Dec. 30, 2002
UCLA head football coach Karl Dorrell has announced the first four members of his coaching staff. Eric Bieniemy, who has coached running backs at Colorado the past two seasons, has been hired to coach the UCLA running backs. Jon Embree, who coached both offense and defense during his 10 seasons at Colorado, will coach the Bruin wide receivers.
Gary Bernardi, who has coached the UCLA tight ends and served as recruiting coordinator for the past nine years, and Don Johnson, who has been the Bruin defensive line coach for the past three years, will be part of the new staff. They will both continue to coach their current positions.
Bieniemy, 33, comes to UCLA after two seasons as running backs coach at Colorado, his alma mater. This season, the CU running attack ranked seventh nationally during the regular season with an average of 241.2 yards per game. Tailback Chris Brown earned first-team All-America honors and ranked third in the nation and first in the Big 12 in rushing (158.5 yards per game). He also ranked eighth nationaly in all-purpose yards (162.2) and 10th in scoring (9.8 points), leading the Big 12 in both categories.
In 2001, his first season on the Buffalo staff, CU finished eighth in the nation in rushing, averaging 228.5 yards per game. However, the tailbacks and fullbacks combined for 2,620 yards, the most yards out of all the running back positions in college football for 2001. In 2000, he served as an assistant at Thomas Jefferson High School in Denver, CO.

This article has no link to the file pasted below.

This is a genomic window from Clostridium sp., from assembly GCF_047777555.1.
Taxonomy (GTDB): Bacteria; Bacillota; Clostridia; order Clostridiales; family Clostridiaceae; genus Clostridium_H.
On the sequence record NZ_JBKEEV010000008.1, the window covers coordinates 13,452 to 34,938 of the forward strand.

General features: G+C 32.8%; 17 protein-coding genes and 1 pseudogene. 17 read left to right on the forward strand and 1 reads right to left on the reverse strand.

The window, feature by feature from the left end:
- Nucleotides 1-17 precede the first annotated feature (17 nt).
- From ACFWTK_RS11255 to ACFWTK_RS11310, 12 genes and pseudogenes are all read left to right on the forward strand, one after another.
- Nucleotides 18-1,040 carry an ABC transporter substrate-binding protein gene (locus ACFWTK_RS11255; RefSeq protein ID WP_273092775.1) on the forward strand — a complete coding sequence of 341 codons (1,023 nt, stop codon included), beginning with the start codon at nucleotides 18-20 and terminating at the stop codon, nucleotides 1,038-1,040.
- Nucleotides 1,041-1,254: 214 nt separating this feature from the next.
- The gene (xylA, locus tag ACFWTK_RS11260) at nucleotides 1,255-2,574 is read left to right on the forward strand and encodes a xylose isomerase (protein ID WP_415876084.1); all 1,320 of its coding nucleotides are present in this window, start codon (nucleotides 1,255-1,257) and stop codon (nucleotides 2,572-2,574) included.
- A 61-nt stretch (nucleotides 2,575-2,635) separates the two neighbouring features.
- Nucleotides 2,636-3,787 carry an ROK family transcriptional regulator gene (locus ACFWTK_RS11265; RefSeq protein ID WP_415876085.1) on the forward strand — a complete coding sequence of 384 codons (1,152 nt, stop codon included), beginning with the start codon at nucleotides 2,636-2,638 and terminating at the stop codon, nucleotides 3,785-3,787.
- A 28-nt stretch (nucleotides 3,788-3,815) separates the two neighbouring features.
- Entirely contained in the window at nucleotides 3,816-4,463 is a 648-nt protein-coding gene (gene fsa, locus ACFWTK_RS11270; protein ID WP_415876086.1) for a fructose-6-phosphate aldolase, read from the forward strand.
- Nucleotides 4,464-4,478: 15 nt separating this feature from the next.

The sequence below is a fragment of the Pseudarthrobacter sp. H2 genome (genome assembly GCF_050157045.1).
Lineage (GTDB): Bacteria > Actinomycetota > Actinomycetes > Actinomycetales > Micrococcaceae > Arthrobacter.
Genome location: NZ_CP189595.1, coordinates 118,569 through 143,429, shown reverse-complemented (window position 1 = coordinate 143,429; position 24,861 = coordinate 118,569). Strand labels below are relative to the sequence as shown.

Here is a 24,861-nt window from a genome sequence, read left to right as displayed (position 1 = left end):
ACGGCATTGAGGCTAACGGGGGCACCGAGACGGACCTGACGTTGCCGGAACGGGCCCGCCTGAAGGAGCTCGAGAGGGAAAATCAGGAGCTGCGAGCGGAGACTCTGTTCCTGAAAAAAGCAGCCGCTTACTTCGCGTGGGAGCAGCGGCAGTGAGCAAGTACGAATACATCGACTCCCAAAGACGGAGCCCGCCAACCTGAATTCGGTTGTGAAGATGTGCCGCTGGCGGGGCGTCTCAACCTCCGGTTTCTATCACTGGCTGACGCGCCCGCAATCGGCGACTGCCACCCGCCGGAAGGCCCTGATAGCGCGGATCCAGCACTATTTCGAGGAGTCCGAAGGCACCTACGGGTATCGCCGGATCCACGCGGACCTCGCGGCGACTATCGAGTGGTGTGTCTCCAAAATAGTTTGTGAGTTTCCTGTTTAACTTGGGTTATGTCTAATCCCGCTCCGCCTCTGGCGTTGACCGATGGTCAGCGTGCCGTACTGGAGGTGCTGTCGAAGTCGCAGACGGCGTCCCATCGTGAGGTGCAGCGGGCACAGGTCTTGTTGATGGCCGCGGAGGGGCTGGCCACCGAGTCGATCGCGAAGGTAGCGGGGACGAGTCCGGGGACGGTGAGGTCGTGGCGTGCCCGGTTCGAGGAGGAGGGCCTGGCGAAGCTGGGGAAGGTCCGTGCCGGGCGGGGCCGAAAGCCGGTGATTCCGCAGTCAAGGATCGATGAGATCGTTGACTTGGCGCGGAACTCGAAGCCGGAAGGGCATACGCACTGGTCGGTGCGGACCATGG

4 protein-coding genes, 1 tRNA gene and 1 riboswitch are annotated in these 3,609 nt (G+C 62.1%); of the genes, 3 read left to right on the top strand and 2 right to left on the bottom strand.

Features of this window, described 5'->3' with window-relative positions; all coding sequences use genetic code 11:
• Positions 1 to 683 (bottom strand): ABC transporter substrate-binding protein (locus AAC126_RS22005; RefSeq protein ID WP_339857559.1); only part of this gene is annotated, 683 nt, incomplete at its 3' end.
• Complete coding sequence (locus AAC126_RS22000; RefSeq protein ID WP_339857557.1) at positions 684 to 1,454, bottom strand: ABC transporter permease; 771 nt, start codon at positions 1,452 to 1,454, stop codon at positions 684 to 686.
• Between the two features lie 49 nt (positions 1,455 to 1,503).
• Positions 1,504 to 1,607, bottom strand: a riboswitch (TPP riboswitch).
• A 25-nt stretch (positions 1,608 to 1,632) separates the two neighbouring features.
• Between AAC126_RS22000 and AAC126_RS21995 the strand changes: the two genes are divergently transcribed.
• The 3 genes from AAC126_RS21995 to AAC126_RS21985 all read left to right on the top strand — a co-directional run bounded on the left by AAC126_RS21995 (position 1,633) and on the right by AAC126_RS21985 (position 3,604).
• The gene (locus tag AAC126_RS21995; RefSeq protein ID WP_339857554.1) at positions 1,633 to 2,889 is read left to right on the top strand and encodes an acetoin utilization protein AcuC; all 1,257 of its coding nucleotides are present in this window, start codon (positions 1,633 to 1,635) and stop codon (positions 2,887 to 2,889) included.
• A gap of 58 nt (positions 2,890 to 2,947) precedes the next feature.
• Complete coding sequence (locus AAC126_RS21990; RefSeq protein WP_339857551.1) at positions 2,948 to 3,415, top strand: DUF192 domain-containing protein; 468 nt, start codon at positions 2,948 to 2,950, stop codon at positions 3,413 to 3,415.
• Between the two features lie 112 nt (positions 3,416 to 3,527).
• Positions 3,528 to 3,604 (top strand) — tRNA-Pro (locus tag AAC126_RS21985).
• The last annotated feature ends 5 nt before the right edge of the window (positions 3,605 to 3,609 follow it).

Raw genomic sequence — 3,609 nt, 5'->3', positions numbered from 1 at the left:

Prior to beginning his coaching career, he enjoyed a nine-year career in the National Football League as a running back/kick returner.
Bieniemy's footprints are still all over the Colorado record book, as he remains the school's all-time leader in rushing (3,940 yards), all-purpose yards (4,351), touchdowns (42) and scoring (254 points). He was the nation's second leading rusher in 1990 with 1,628 yards, along with 17 touchdowns, when he finished third in the Heisman Trophy balloting that year behind BYU's Ty Detmer (the winner) and Notre Dame's Raghib Ismail. His most memorable game was at Nebraska as a senior in 1990, as he scored four fourth quarter touchdowns in leading CU to a 27-12 win that put CU in the driver's seat for a second straight Big Eight title as well as on the road to the school's first national championship in football.
In 1990, he earned unanimous All-America honors. He was a two-time first-team all Big-Eight performer, in 1988 and in 1990, earning the conference's offensive player-of-the-year honor as a senior. As a junior, he was named to CU's prestigious 25-member "All-Century Football Team," the only active player at the time to be selected to the group honoring the first 100 years of Buffalo football.
He was a second round draft pick by the San Diego Chargers in the 1991 National Football League draft (the 39th player selected overall). He enjoyed a nine-year career in the NFL with three teams: San Diego (1991-94), Cincinnati (1995-98) and Philadelphia (1999). In 142 games, he rushed for 1,589 yards and 11 touchdowns, while catching 146 passes for 1,223 yards. He also returned kickoffs, and returned one kick for a touchdown while with Cincinnati.
Bieniemy was born Aug. 15, 1969 in New Orleans. He lettered in football and track at Bishop Amat High School in West Covina, Calif., earning second-team All-America honors in football as a senior when he rushed for 2,002 yards and 30 touchdowns. He is married to former Mia Maxie, and the couple has two children, Eric III (7) and Elijah (3).